"Do you want to go first and get it over with, or wait to see how it's done?" Mick asks Lorna. She looks grim. "Is that my only choice?" she says.

You can hardly blame her. We've been in our kayaks for only a few minutes and already we're faced with a set of rapids that Mick, our guide, cheerfully tells us is called "Boat Crusher". When we signed on for a couple of days canoeing down the Northern Territory's Katherine River, we thought meeting the occasional crocodile would be our biggest challenge: white water didn't enter the picture.

As we bumped and lurched in the 4WD across the tropical savannah to the launching site, however, Mick's partner Jen explained that because the stretch of river we'll be paddling along has no suitable nesting sites for saltwater crocodiles and therefore no females, the only crocs we may see would be juveniles "and even then not if they see you first". A dozen gaudy kayaks will be too scary a prospect for a teenage saltie - and the more common smaller, freshwater crocodiles are even shyer.

It's a weight off my mind, to be honest, especially as sleeping on the river bank just metres from the water is part of the plan.

But now there's this to worry about. Mick is standing in the river downstream, instructing us on how to tackle the current swirling through the jumble of rocks ahead and repeating that if we tangle with a boulder we should embrace the experience - literally. "Lean into the rock," he shouts, "and hang on to it. If you try to push away you'll be in the water, guaranteed." Lorna selflessly demonstrates this, and Mick fishes her out with one hand, catching her kayak with the other. She's none the worse for it - the water's shallow and warm, the day hot - and as Jen sends us through one by one, the rest of us somehow bumble through with no casualties. I glimpse a dead kangaroo on the bank as I zip past and someone asks afterwards who else smelt it. "All I could smell was my fear," says Michael, straightening his helmet.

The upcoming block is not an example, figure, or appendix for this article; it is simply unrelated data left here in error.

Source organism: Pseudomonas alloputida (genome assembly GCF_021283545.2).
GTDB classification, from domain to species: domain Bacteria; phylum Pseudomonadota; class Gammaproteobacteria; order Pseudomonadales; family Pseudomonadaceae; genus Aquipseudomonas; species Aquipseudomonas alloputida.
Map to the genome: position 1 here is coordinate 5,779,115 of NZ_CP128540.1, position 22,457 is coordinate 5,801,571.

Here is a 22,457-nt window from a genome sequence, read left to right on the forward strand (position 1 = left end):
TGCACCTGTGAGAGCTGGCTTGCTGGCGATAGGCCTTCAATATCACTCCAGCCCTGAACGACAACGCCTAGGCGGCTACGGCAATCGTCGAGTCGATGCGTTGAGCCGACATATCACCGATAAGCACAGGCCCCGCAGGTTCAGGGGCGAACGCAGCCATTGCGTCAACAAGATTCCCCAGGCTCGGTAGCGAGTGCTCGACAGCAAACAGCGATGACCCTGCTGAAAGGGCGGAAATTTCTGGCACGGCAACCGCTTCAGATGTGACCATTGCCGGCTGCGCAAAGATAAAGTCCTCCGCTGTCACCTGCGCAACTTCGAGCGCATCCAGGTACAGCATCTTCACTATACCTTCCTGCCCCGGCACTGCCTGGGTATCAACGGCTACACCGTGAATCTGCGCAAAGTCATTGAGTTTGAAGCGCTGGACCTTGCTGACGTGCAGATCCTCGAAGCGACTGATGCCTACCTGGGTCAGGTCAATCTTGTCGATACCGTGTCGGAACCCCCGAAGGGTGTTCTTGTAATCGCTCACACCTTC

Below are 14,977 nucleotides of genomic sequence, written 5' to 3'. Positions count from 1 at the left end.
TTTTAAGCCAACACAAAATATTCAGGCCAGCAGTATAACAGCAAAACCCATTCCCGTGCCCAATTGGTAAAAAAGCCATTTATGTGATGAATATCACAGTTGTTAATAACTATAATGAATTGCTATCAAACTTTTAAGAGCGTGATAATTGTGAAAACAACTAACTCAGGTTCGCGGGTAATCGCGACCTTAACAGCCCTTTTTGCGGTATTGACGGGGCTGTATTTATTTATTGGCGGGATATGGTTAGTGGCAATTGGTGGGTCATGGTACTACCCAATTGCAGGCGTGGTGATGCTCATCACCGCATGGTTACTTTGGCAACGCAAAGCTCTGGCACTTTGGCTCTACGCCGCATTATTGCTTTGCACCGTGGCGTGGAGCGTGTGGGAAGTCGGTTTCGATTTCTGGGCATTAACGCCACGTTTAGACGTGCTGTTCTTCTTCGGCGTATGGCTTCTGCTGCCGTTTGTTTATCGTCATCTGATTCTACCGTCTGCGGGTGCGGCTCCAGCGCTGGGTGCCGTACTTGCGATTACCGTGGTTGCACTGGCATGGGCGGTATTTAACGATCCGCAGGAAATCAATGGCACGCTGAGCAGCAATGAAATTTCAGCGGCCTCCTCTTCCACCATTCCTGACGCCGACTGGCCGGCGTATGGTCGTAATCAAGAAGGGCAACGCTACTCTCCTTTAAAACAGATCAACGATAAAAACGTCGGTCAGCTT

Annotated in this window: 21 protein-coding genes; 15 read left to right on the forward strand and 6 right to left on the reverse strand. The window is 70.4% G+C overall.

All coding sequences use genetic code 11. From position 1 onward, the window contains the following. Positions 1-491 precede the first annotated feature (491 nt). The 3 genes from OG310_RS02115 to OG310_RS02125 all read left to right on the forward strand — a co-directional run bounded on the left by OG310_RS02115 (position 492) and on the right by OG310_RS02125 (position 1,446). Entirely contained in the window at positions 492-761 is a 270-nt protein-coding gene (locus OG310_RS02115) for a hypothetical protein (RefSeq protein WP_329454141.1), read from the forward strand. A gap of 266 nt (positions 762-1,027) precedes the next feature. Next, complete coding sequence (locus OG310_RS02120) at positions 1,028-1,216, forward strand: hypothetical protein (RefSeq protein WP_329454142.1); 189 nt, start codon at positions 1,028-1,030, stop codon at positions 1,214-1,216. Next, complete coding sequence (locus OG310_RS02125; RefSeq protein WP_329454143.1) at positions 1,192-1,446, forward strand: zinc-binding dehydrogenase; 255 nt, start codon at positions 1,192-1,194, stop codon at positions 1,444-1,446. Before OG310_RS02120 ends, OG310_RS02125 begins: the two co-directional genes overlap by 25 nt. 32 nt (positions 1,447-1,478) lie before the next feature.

At the next set of rapids Lorna gets spun around and comes through tail-first, nerve-jangled but dry, and Mick nods: "Some people manage better backwards." But by the third stretch she's got it sorted and skims through like a pro, paddle held high like the rest of us, enjoying it now for the burst of speed and the excitement, making it a game not to touch any rocks or flood-deposited logs.

Not that the long calm sections are dull: it's wonderfully peaceful and relaxing to go with the flow, floating along under the silver-tipped and weeping paperbarks, watching dazzling rainbow bee-eaters perform aerobatics as they chase insects, and listening to kookaburra laughter echo through the treetops. I spot an azure kingfisher shimmering over the water, a great-billed heron chuckling to itself on a dead branch and a white-bellied sea-eagle swooping overhead mobbed by a flock of protesting ravens and galahs. Motionless on a low branch is a baby freshie, just 40cm long and hoping not to be noticed; Jen is standing in her canoe and spies others in the water, plus river rays, barramundi and turtles - but no salties.

I see a golden tree snake cut across my bow and slither up the bank; and ahead of me, Rebel glimpses a dingo that's been chasing a couple of wallabies through the bushes. When we reach the sandy beach that's to be our camp for the night, there are animal tracks everywhere, and I take care to arrange my swag so other bodies are between me and any night-time bush-whacking animals. But, in the end, they're the last thing on my mind when I wriggle into bed.

Mick and Jen have served us roast beef at a long table with cloth and candles, and we've chatted for hours as the three-quarter moon rose, spotlighting the flood debris caught in the fork of a tree 10 metres above our heads. We've sat by the driftwood campfire afterwards with hot chocolate and TimTams, toasting our toes as the sand cooled; and then we've drifted away to our swags to tuck ourselves up and lie watching for shooting stars and satellites.

Tomorrow there will be more rapids to make us grin, hot springs to bathe in while little fish nibble our feet, and ancient rocks to sit on at lunchtime while pied butcherbirds serenade us with their melodious song. But for now there's just the river rushing past, the stars wheeling overhead, and nothing to do but sleep.

Mick is based in Katherine and offers a range of river trips:

Knot's Crossing Resort
has a range of accommodation in Katherine; or Coodardie Station, 120km beyond Katherine, provides accommodation on a working Brahman stud farm.

For more information, go to www.tourismnt.com.au.
Pamela Wade was a guest of Tourism Northern Territory.